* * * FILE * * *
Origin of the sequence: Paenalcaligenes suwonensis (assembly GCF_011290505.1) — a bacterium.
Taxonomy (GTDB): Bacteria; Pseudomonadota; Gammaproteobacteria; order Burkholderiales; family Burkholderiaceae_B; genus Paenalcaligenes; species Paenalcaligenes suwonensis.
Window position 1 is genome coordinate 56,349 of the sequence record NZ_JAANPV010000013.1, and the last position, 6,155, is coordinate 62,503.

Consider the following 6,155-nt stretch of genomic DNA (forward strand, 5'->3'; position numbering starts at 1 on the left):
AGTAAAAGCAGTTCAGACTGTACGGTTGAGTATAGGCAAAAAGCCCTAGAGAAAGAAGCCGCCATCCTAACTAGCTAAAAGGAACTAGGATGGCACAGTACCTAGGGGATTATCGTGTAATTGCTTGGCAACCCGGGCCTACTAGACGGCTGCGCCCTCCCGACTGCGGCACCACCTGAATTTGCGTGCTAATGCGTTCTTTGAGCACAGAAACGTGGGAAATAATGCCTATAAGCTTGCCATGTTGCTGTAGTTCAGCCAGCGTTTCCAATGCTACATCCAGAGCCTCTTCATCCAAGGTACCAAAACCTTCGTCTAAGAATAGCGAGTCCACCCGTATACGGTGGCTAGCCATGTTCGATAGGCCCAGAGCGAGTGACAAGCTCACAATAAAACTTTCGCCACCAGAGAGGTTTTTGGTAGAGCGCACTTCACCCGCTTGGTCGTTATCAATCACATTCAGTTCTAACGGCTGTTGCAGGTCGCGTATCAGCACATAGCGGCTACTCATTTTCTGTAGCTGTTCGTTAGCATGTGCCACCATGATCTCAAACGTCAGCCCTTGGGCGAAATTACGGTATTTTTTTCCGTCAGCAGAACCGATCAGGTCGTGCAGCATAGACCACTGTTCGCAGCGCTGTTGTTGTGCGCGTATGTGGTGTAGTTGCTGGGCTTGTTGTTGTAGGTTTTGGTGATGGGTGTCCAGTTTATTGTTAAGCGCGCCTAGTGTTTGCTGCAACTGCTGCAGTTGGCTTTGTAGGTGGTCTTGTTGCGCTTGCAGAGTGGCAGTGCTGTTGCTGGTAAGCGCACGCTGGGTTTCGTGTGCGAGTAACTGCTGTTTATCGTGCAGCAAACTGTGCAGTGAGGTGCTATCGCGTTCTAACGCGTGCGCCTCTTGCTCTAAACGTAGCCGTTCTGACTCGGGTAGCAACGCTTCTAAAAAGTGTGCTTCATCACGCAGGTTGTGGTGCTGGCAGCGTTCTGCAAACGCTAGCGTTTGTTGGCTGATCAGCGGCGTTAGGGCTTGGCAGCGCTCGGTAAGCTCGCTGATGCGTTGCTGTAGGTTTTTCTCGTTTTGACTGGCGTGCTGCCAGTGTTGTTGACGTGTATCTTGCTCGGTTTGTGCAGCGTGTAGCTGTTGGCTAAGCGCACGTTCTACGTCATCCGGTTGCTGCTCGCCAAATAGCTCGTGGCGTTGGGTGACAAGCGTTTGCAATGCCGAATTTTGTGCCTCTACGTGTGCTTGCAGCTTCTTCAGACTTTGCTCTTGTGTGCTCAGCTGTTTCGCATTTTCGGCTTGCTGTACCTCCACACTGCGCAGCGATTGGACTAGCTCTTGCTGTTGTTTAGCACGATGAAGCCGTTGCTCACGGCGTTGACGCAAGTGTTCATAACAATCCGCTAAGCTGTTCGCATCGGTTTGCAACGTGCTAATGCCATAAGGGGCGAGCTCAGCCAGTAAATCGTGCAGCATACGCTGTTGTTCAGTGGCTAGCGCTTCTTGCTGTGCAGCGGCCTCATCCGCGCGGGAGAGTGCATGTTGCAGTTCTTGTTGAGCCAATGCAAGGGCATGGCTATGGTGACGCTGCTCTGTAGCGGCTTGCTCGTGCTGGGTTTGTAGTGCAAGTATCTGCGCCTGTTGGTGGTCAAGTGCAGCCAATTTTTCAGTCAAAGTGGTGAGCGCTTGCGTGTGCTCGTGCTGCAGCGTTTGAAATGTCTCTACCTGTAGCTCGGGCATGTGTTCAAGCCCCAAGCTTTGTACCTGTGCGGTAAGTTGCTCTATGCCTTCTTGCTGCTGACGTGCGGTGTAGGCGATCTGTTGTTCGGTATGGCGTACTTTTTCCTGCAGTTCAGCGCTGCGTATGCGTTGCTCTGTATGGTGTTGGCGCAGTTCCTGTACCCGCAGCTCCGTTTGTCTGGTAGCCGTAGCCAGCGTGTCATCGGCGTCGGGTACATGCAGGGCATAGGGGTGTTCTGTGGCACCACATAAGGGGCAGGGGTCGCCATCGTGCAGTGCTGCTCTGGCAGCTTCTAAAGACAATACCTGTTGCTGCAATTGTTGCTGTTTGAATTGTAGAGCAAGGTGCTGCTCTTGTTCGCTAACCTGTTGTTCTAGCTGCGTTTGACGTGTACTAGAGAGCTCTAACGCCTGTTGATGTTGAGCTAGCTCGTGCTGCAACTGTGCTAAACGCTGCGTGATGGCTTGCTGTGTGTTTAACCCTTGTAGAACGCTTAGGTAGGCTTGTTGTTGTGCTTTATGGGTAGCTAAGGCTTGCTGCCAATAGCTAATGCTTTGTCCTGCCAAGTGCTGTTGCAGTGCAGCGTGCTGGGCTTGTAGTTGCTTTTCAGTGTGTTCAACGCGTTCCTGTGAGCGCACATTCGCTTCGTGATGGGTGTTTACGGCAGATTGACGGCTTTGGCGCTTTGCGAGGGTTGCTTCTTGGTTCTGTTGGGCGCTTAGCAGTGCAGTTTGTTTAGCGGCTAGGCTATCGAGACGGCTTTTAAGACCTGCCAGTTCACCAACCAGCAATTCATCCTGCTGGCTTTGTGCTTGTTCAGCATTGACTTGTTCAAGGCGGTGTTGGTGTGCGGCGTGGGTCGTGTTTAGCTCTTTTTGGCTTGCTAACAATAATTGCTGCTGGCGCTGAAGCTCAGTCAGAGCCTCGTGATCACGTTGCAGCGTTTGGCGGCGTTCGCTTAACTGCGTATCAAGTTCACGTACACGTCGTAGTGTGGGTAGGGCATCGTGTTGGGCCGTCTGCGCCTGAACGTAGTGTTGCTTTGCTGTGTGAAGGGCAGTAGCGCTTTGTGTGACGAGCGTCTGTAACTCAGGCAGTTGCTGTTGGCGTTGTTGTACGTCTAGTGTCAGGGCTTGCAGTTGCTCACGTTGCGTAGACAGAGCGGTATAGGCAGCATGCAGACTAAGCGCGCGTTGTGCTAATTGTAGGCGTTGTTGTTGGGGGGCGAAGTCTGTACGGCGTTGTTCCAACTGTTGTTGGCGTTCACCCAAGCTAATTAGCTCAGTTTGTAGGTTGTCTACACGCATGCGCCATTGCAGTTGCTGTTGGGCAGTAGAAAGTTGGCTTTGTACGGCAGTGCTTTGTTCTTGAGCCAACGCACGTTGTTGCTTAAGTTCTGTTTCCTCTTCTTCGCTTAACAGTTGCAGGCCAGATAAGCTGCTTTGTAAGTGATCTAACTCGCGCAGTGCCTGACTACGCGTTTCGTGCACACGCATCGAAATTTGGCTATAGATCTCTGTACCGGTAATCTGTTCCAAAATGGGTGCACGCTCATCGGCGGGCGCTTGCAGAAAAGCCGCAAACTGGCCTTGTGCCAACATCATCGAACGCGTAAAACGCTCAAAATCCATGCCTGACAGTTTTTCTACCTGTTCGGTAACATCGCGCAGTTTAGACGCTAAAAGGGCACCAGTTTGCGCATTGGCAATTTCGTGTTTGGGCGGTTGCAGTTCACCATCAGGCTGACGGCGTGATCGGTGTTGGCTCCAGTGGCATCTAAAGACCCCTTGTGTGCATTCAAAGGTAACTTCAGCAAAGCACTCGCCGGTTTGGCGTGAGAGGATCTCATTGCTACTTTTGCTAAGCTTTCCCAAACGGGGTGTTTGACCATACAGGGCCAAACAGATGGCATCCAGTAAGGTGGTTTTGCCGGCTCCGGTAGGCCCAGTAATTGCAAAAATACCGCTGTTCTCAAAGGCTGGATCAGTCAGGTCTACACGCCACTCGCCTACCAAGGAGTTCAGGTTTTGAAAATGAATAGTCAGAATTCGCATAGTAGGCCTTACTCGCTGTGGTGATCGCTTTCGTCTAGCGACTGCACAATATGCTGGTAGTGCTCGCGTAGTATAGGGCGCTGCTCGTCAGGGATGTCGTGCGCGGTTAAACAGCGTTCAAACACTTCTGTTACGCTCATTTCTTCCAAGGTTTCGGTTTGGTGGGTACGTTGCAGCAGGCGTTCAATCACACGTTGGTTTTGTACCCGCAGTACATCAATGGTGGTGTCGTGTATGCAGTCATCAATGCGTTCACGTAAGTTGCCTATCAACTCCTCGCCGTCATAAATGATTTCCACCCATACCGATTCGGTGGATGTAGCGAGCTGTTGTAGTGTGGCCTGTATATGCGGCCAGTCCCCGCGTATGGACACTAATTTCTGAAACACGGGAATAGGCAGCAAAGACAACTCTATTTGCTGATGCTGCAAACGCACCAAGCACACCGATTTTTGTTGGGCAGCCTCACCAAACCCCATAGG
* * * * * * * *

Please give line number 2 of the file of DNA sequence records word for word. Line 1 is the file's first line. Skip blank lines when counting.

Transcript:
Taxonomy (GTDB): Bacteria; Pseudomonadota; Gammaproteobacteria; order Burkholderiales; family Burkholderiaceae_B; genus Paenalcaligenes; species Paenalcaligenes suwonensis.